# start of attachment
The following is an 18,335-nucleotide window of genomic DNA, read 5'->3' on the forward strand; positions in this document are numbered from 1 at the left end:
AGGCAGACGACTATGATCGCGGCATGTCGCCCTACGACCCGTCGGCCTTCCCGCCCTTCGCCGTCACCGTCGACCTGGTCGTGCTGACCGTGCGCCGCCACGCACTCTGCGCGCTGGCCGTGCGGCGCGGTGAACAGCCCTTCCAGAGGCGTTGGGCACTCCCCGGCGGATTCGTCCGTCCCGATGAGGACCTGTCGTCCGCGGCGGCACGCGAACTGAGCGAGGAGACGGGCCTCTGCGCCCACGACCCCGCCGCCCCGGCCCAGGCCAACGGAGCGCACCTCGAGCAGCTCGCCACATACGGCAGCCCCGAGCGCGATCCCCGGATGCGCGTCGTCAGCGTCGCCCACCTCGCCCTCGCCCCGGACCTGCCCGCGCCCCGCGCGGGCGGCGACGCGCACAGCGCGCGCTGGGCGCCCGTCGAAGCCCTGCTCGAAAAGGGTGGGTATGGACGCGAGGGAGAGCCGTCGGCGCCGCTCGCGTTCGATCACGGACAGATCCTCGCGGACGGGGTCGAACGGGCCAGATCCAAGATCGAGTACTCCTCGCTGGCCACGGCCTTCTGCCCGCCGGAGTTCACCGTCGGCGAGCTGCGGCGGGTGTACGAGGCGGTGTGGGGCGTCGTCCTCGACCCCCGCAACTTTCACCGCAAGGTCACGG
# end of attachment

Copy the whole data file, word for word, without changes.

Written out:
The following is an 18,335-nucleotide window of genomic DNA, read 5'->3' on the forward strand; positions in this document are numbered from 1 at the left end:
AGGCAGACGACTATGATCGCGGCATGTCGCCCTACGACCCGTCGGCCTTCCCGCCCTTCGCCGTCACCGTCGACCTGGTCGTGCTGACCGTGCGCCGCCACGCACTCTGCGCGCTGGCCGTGCGGCGCGGTGAACAGCCCTTCCAGAGGCGTTGGGCACTCCCCGGCGGATTCGTCCGTCCCGATGAGGACCTGTCGTCCGCGGCGGCACGCGAACTGAGCGAGGAGACGGGCCTCTGCGCCCACGACCCCGCCGCCCCGGCCCAGGCCAACGGAGCGCACCTCGAGCAGCTCGCCACATACGGCAGCCCCGAGCGCGATCCCCGGATGCGCGTCGTCAGCGTCGCCCACCTCGCCCTCGCCCCGGACCTGCCCGCGCCCCGCGCGGGCGGCGACGCGCACAGCGCGCGCTGGGCGCCCGTCGAAGCCCTGCTCGAAAAGGGTGGGTATGGACGCGAGGGAGAGCCGTCGGCGCCGCTCGCGTTCGATCACGGACAGATCCTCGCGGACGGGGTCGAACGGGCCAGATCCAAGATCGAGTACTCCTCGCTGGCCACGGCCTTCTGCCCGCCGGAGTTCACCGTCGGCGAGCTGCGGCGGGTGTACGAGGCGGTGTGGGGCGTCGTCCTCGACCCCCGCAACTTTCACCGCAAGGTCACGG